Evidence-based Complementary and Alternative Medicine 01/2015; 2015:1-11. DOI:10.1155/2015/452412 · 1.88 Impact Factor
  • Source
    [Show abstract] [Hide abstract]
    ABSTRACT: People who inject drugs (PWID) and have mental health conditions, such as major depression, an anxiety disorder, or antisocial or borderline personality disorder, may have elevated risk for HIV and HCV infection. This study examined the associations between psychiatric disorders and risky injection behavior in an out-of-treatment sample of young PWID. We recruited participants through outreach and respondent-driven sampling (RDS). Participants completed a computer-assisted self-interview and a psychiatric interview. Interviews took place at a community-based field site of the Community Outreach Intervention Projects. Participants were 570 young adults (18 to 25 years) who injected drugs in the previous 30 days. Psychiatric diagnoses were based on interviews using the Psychiatric Research Interview for Substance and Mental Disorders (PRISM). Injection behavior was classified into 3 categories: receptive syringe sharing, other equipment sharing only, and no sharing. Associations between injection risk behavior and psychiatric diagnoses were tested using RDS-weighted multinomial regressions. Substance-induced lifetime and past-year major depression, and borderline personality disorder, were significantly associated with a greater likelihood of receptive syringe sharing (p < .001). Substance-induced major depression in the past year was also associated with nonsyringe equipment sharing (p < .01). Primary major depression, antisocial personality disorder, and anxiety disorders other than posttraumatic stress disorder were slightly more prevalent among injectors who shared syringes; however, the associations were not statistically significant. Substance-induced major depression and borderline personality disorder are common among young PWID and are associated with risky injection behavior. (PsycINFO Database Record (c) 2014 APA, all rights reserved).
    Psychology of Addictive Behaviors 08/2014; DOI:10.1037/a0036390 · 2.09 Impact Factor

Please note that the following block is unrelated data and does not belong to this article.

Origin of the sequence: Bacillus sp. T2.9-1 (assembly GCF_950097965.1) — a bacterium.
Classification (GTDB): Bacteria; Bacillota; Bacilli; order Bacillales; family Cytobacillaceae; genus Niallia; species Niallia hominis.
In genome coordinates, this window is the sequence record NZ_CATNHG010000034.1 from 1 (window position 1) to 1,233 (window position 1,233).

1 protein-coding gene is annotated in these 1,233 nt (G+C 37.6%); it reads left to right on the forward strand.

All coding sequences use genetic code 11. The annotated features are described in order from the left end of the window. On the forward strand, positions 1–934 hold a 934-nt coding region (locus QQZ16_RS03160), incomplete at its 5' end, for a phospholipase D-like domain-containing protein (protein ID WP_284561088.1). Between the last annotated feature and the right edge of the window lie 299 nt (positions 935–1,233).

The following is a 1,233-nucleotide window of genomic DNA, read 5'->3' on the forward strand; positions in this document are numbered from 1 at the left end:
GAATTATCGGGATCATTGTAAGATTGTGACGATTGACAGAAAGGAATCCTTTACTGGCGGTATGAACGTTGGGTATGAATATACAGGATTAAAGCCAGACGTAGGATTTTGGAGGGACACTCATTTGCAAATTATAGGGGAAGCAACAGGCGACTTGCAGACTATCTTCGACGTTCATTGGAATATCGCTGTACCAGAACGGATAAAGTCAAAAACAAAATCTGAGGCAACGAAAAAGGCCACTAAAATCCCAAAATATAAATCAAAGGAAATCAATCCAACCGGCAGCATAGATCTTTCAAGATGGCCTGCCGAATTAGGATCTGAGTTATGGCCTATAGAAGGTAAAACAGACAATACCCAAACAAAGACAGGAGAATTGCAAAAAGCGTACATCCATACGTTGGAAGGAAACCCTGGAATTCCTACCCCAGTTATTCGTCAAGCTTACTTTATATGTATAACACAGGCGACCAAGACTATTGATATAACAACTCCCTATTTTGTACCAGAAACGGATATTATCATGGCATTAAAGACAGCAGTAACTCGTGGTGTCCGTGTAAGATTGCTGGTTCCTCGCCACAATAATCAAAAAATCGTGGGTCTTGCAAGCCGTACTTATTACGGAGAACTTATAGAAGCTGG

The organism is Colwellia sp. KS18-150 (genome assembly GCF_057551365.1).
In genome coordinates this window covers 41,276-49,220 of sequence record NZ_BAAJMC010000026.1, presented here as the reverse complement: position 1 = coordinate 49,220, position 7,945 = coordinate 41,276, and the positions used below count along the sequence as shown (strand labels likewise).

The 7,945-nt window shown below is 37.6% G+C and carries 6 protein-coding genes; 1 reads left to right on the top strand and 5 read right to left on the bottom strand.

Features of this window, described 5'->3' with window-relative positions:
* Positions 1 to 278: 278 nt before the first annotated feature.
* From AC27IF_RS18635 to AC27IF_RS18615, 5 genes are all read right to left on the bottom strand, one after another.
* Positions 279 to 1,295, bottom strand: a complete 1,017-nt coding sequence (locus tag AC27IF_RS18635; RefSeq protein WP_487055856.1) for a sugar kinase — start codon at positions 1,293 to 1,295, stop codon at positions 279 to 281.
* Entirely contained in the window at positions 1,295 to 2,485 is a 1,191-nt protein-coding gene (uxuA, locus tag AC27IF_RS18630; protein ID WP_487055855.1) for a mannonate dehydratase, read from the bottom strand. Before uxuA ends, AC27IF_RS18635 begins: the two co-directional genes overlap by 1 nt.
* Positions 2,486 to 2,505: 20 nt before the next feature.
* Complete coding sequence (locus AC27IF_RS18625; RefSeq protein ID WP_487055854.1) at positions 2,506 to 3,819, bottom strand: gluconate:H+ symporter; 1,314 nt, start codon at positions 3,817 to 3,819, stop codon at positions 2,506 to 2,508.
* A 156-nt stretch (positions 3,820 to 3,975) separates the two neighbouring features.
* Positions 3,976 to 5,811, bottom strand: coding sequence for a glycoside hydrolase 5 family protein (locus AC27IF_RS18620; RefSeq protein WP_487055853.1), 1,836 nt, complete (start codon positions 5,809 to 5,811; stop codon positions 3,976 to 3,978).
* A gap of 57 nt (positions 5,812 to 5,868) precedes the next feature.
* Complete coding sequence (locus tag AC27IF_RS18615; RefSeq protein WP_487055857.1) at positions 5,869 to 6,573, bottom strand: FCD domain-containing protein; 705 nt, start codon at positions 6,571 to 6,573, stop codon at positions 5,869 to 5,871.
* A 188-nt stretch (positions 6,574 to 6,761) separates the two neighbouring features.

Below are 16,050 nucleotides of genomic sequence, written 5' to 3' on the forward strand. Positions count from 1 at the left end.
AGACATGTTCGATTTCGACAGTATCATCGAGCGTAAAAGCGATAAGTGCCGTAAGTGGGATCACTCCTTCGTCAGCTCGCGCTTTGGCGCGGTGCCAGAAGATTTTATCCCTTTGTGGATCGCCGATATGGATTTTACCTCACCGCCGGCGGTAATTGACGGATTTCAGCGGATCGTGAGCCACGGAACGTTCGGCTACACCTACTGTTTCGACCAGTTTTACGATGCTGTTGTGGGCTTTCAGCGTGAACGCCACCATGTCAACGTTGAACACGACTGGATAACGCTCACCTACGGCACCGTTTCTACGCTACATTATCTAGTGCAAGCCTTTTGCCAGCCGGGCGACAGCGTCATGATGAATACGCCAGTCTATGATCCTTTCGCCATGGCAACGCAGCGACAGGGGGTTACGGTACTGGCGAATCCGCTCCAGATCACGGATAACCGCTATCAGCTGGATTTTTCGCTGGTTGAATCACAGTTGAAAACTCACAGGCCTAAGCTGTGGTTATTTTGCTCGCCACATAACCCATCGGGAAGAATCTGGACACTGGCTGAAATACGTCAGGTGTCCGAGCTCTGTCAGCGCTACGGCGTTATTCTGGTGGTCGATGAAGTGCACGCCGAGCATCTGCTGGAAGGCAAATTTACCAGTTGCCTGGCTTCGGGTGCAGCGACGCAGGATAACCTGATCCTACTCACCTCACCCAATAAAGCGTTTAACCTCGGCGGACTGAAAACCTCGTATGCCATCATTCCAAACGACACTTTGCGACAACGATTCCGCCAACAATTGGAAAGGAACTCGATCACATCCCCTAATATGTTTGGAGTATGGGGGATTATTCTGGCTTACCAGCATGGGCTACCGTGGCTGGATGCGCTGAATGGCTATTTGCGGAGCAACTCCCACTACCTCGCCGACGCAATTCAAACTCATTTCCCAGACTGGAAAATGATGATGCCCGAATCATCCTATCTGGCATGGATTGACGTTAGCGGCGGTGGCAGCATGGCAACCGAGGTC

• Source
    [Show abstract] [Hide abstract]
    ABSTRACT: Background In a community sample of low-income African American adolescents, we tested the interactive effects of variation in the mu 1 opioid receptor (OPRM1) gene and the occurrence of stressful life events on symptoms of depression. Method Interactive effects of 24 OPRM1 simple nucleotide polymorphisms (SNP) and adolescent report of stressful life events on depression were tested using multilevel regressions. SNPs were dummy coded to test both additive and dominate forms of coding. Results Five OPRM1 SNPs showed significant evidence of interaction with stressful life events to alter depression risk (or symptoms) after adjusting for multiple testing and the correlated nature of the SNPs. Follow-up analyses showed significant differences based on OPRM1 genotype at both lower and higher frequencies of stressful life events, suggesting that participants with a copy of the minor allele on OPRM1 SNPs rs524731, rs9478503, rs3778157, rs10485057, and rs511420 have fewer symptoms in low stress conditions but more symptoms in high stress conditions compared to major allele homozygotes. Limitations The genetic variants associated with depression in African American adolescents may not translate to other ethnic groups. This study is also limited in that only one gene that functions within a complex biological system is addressed. Conclusions This current study is the first to find an interaction between OPRM1 and life stress that is associated with depression. It also addressed an understudied population within the behavioral genetics literature. Further research should test additional genes involved in the opioid system and expand the current findings to more diverse samples.
    Journal of Affective Disorders 06/2014; 162:12–19. DOI:10.1016/j.jad.2014.03.020 · 3.71 Impact Factor